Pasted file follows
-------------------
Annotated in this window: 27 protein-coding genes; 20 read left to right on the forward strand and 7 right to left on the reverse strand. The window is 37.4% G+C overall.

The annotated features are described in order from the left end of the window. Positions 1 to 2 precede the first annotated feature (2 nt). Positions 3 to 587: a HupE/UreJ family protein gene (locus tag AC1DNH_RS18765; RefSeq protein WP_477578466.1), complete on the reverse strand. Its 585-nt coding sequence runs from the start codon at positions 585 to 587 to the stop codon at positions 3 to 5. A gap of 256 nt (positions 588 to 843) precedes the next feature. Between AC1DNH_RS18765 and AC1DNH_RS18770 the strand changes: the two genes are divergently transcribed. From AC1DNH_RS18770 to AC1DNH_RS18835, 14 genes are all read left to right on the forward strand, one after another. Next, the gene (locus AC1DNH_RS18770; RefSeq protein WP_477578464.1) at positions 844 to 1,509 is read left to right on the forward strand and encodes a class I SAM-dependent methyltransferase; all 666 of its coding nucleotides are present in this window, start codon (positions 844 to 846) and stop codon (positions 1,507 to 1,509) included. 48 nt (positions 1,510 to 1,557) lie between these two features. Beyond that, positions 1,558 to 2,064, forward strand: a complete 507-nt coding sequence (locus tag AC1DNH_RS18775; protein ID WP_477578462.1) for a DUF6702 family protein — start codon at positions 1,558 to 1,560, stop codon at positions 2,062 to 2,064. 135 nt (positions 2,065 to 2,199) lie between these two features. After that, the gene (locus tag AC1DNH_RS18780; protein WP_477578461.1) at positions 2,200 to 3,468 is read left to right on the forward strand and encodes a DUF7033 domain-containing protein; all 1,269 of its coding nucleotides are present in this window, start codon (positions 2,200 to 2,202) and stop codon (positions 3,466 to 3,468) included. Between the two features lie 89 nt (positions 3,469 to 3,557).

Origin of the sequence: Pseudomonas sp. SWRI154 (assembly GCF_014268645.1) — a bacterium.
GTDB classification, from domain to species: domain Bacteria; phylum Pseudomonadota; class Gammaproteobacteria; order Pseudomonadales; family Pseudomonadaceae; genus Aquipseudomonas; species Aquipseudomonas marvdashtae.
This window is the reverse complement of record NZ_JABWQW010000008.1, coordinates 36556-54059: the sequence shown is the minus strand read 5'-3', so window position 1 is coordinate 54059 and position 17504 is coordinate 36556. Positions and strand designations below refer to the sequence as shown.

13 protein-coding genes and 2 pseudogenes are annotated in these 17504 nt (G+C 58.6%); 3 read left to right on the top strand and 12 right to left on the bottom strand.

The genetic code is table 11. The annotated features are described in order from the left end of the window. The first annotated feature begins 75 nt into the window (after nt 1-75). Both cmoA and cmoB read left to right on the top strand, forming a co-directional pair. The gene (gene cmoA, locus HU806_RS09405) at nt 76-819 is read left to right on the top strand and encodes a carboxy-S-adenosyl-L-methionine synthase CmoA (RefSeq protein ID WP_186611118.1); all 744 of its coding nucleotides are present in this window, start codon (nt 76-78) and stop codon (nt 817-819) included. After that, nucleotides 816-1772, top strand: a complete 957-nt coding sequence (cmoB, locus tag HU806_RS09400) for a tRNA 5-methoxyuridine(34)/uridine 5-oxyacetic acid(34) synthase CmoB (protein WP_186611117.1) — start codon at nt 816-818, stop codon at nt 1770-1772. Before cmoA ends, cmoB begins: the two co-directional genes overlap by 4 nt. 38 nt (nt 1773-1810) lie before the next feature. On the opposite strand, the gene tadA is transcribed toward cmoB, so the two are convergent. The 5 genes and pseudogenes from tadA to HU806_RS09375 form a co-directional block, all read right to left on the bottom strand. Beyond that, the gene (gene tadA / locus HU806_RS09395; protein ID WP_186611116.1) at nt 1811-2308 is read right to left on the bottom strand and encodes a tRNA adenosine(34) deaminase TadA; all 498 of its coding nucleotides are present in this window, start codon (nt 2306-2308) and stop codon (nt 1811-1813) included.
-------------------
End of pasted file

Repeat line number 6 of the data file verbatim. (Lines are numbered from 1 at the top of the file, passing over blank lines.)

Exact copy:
13 protein-coding genes and 2 pseudogenes are annotated in these 17504 nt (G+C 58.6%); 3 read left to right on the top strand and 12 right to left on the bottom strand.